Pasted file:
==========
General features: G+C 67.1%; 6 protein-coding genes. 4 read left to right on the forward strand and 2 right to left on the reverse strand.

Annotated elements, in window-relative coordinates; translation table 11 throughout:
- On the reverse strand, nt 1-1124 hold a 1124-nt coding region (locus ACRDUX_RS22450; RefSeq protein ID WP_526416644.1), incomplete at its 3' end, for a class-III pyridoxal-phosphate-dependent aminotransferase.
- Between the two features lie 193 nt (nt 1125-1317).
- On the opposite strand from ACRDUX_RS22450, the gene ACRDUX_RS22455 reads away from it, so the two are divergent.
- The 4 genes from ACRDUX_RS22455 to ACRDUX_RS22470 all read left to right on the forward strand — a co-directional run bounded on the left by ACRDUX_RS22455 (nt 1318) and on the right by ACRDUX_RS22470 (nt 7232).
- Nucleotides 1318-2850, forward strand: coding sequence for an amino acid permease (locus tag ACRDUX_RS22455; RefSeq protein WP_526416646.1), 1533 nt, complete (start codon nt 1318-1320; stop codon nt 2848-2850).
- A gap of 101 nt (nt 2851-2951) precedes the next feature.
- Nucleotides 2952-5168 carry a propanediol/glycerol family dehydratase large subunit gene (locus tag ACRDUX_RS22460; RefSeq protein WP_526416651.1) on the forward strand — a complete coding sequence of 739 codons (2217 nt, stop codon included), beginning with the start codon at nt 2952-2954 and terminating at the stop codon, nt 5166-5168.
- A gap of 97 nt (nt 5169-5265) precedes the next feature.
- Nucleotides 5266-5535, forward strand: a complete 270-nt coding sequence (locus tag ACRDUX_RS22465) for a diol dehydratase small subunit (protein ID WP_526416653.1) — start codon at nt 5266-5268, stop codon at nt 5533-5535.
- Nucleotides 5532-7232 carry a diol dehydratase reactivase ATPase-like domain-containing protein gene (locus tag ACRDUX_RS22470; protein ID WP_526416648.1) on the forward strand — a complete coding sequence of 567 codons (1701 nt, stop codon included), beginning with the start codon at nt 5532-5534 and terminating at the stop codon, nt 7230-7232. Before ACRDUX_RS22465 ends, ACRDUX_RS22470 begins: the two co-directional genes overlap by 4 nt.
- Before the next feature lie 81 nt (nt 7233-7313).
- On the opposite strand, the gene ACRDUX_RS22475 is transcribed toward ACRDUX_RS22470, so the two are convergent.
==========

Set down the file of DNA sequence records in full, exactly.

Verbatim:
General features: G+C 67.1%; 6 protein-coding genes. 4 read left to right on the forward strand and 2 right to left on the reverse strand.

Annotated elements, in window-relative coordinates; translation table 11 throughout:
- On the reverse strand, nt 1-1124 hold a 1124-nt coding region (locus ACRDUX_RS22450; RefSeq protein ID WP_526416644.1), incomplete at its 3' end, for a class-III pyridoxal-phosphate-dependent aminotransferase.
- Between the two features lie 193 nt (nt 1125-1317).
- On the opposite strand from ACRDUX_RS22450, the gene ACRDUX_RS22455 reads away from it, so the two are divergent.
- The 4 genes from ACRDUX_RS22455 to ACRDUX_RS22470 all read left to right on the forward strand — a co-directional run bounded on the left by ACRDUX_RS22455 (nt 1318) and on the right by ACRDUX_RS22470 (nt 7232).
- Nucleotides 1318-2850, forward strand: coding sequence for an amino acid permease (locus tag ACRDUX_RS22455; RefSeq protein WP_526416646.1), 1533 nt, complete (start codon nt 1318-1320; stop codon nt 2848-2850).
- A gap of 101 nt (nt 2851-2951) precedes the next feature.
- Nucleotides 2952-5168 carry a propanediol/glycerol family dehydratase large subunit gene (locus tag ACRDUX_RS22460; RefSeq protein WP_526416651.1) on the forward strand — a complete coding sequence of 739 codons (2217 nt, stop codon included), beginning with the start codon at nt 2952-2954 and terminating at the stop codon, nt 5166-5168.
- A gap of 97 nt (nt 5169-5265) precedes the next feature.
- Nucleotides 5266-5535, forward strand: a complete 270-nt coding sequence (locus tag ACRDUX_RS22465) for a diol dehydratase small subunit (protein ID WP_526416653.1) — start codon at nt 5266-5268, stop codon at nt 5533-5535.
- Nucleotides 5532-7232 carry a diol dehydratase reactivase ATPase-like domain-containing protein gene (locus tag ACRDUX_RS22470; protein ID WP_526416648.1) on the forward strand — a complete coding sequence of 567 codons (1701 nt, stop codon included), beginning with the start codon at nt 5532-5534 and terminating at the stop codon, nt 7230-7232. Before ACRDUX_RS22465 ends, ACRDUX_RS22470 begins: the two co-directional genes overlap by 4 nt.
- Before the next feature lie 81 nt (nt 7233-7313).
- On the opposite strand, the gene ACRDUX_RS22475 is transcribed toward ACRDUX_RS22470, so the two are convergent.